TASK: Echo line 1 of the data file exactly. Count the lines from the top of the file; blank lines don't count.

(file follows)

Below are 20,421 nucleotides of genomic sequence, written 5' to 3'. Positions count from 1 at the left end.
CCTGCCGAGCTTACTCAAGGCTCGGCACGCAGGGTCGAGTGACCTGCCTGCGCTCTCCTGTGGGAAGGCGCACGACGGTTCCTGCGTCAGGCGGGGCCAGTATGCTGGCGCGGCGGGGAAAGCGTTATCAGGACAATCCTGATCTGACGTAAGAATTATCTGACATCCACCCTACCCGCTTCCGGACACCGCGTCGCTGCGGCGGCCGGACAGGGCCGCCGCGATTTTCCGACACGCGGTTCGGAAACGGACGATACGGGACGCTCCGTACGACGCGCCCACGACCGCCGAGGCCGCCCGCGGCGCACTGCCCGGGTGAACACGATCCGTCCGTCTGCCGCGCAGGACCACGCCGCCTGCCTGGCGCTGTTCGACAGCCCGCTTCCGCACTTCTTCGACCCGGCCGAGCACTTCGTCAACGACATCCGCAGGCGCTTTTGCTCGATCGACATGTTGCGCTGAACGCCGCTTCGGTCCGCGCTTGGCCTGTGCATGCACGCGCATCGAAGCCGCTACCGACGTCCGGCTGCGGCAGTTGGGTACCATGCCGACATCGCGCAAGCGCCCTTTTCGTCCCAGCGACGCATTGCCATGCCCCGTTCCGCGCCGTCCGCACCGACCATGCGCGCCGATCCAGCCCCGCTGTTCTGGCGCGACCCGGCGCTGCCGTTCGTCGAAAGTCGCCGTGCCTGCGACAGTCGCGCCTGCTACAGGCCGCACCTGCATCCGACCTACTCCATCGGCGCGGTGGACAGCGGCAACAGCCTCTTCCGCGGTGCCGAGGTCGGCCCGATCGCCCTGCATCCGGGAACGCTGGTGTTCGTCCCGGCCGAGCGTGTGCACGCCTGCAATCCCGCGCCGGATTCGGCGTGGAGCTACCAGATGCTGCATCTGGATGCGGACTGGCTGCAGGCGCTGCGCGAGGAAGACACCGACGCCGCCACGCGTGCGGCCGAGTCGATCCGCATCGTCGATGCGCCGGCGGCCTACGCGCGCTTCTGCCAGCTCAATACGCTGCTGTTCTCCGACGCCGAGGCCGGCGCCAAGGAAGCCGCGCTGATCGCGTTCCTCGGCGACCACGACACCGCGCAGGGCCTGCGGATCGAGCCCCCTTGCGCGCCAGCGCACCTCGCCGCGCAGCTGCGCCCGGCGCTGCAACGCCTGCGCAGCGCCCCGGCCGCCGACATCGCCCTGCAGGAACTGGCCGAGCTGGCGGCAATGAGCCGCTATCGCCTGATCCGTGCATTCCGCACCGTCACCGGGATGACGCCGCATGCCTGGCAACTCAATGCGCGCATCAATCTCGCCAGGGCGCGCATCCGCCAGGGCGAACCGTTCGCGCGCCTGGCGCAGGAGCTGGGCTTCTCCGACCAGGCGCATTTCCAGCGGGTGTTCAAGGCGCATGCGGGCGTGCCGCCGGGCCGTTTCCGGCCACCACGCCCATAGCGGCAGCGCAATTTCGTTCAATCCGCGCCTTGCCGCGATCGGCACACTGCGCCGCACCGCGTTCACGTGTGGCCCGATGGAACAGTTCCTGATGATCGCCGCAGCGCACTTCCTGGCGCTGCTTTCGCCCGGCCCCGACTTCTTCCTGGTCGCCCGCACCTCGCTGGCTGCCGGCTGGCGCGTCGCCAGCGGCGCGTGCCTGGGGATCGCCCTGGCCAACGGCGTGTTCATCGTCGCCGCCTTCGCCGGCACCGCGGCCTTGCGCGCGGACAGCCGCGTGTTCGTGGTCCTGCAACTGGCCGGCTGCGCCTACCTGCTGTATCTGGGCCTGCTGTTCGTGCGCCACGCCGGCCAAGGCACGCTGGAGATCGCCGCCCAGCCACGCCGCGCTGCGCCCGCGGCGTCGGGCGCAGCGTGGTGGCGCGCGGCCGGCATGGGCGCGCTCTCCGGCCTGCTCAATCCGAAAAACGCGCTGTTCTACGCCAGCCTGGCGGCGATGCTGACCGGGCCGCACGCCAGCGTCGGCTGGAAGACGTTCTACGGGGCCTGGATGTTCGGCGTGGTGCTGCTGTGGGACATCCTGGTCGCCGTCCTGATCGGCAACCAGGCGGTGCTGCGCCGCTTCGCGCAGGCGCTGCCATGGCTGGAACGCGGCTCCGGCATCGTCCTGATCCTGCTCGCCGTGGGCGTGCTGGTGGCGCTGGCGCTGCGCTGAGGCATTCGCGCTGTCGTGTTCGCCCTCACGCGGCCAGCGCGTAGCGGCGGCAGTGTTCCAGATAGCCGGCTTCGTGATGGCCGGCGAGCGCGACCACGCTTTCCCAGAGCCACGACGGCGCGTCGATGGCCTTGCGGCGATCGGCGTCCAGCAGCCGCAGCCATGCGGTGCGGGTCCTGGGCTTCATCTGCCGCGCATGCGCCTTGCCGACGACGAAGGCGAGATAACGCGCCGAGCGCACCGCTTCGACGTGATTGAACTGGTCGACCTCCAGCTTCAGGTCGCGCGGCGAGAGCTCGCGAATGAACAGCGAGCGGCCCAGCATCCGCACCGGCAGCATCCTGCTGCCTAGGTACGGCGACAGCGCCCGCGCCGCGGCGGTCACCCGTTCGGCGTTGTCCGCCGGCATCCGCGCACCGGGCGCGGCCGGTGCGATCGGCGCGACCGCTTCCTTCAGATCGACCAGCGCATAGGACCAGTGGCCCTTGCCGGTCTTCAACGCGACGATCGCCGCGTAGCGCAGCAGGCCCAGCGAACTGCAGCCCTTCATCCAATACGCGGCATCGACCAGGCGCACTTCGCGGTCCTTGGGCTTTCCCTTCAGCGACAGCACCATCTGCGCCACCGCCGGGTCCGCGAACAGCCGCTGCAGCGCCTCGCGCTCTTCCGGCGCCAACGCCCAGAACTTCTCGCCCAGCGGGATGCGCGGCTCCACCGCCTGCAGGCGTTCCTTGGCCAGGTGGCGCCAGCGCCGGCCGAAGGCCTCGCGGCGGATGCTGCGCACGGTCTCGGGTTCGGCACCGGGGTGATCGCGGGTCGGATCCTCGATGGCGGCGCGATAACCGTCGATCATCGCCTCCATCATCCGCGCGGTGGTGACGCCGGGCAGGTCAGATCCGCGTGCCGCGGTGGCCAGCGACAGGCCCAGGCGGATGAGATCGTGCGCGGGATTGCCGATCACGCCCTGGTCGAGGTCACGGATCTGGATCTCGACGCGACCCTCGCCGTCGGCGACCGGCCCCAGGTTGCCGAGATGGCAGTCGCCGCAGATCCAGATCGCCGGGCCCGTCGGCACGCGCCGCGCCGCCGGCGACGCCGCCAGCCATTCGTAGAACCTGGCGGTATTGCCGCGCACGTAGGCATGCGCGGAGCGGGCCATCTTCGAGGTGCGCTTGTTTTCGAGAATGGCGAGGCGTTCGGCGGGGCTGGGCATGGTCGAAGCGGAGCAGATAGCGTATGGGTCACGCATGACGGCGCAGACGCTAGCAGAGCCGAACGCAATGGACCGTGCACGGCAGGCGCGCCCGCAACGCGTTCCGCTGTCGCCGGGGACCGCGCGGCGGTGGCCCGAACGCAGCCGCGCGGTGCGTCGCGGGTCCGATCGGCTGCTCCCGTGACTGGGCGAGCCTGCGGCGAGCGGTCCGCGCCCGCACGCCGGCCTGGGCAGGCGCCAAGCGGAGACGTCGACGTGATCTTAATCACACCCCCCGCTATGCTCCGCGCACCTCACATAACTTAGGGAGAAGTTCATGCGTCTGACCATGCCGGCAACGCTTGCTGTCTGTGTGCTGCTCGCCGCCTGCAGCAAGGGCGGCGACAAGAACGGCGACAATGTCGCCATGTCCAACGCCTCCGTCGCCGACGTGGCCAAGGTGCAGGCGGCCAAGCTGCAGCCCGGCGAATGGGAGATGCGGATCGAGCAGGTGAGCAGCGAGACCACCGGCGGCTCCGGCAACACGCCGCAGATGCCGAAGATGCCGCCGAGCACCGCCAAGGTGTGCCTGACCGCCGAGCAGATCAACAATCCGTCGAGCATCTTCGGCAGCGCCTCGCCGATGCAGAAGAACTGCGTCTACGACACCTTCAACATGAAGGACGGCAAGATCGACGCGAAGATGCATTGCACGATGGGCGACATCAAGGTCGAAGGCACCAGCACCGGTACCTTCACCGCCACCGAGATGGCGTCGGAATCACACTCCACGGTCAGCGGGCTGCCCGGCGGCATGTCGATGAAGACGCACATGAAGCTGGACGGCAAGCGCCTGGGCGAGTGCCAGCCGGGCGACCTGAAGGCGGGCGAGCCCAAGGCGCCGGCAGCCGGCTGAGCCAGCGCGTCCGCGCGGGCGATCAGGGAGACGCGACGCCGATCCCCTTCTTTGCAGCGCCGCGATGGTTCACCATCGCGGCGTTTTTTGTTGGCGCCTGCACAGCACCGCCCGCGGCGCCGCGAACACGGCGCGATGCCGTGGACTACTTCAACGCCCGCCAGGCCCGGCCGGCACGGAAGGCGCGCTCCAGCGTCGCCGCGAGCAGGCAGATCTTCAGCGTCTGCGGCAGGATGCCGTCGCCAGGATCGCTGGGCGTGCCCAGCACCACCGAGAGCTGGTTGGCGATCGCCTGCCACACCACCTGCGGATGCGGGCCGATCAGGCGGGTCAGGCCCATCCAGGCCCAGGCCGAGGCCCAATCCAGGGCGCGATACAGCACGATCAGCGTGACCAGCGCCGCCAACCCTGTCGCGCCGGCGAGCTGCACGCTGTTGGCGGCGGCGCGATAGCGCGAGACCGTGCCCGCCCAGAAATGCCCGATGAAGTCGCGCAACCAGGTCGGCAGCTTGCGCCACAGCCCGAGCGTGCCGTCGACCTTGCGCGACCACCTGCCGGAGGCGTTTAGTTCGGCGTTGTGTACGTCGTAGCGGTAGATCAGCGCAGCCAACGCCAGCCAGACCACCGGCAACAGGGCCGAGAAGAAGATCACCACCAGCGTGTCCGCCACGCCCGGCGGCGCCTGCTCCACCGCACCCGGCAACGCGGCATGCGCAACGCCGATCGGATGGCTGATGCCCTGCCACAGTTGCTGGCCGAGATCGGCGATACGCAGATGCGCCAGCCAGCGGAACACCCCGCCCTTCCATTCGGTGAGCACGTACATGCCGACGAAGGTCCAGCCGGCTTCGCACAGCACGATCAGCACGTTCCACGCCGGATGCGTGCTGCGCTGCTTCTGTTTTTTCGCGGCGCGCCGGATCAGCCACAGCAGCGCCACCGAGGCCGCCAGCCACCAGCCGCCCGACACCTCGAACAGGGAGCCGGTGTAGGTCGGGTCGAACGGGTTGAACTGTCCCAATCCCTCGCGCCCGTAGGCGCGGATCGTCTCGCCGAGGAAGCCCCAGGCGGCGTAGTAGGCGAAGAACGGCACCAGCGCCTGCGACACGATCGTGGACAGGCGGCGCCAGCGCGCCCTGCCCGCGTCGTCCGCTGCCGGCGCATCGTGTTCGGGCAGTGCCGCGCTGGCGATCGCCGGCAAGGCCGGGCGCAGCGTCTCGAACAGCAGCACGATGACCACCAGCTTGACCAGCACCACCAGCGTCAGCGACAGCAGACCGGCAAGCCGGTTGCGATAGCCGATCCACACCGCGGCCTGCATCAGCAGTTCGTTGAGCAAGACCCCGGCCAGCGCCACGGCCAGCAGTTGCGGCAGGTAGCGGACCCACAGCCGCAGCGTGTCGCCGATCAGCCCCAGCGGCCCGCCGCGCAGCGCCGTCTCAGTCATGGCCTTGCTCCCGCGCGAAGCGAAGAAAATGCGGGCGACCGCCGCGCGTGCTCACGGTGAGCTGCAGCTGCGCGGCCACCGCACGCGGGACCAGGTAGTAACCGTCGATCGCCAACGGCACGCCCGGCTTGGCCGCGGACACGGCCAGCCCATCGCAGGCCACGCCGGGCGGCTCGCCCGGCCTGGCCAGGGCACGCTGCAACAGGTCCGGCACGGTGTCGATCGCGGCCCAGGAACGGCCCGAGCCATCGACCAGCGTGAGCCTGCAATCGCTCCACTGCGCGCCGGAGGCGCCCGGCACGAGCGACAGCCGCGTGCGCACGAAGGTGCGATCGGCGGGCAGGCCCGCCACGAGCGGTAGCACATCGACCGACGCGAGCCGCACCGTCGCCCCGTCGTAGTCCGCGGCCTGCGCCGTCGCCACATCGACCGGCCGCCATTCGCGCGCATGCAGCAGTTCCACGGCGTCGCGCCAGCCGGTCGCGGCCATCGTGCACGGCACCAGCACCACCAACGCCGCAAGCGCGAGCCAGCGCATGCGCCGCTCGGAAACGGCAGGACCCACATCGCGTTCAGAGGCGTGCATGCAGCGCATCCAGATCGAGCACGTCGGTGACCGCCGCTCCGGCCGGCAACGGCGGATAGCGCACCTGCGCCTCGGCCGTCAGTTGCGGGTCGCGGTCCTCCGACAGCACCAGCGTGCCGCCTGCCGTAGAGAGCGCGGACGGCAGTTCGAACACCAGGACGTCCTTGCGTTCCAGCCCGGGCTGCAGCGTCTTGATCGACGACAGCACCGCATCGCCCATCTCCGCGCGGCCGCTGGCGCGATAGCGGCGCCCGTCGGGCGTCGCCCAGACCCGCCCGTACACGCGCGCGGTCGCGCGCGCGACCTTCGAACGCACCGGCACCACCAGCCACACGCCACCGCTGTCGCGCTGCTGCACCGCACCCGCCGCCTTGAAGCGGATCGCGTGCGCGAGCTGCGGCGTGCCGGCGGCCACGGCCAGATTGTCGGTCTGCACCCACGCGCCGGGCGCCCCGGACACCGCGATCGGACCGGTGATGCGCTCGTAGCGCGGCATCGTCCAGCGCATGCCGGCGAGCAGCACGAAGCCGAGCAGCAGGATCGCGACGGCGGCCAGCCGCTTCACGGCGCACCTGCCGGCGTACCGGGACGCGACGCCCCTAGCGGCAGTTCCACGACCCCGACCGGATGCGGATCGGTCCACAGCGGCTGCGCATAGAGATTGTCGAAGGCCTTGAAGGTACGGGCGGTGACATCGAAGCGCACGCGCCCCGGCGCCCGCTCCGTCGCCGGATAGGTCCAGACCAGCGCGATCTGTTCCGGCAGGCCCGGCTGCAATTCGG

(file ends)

Below are 20,421 nucleotides of genomic sequence, written 5' to 3'. Positions count from 1 at the left end.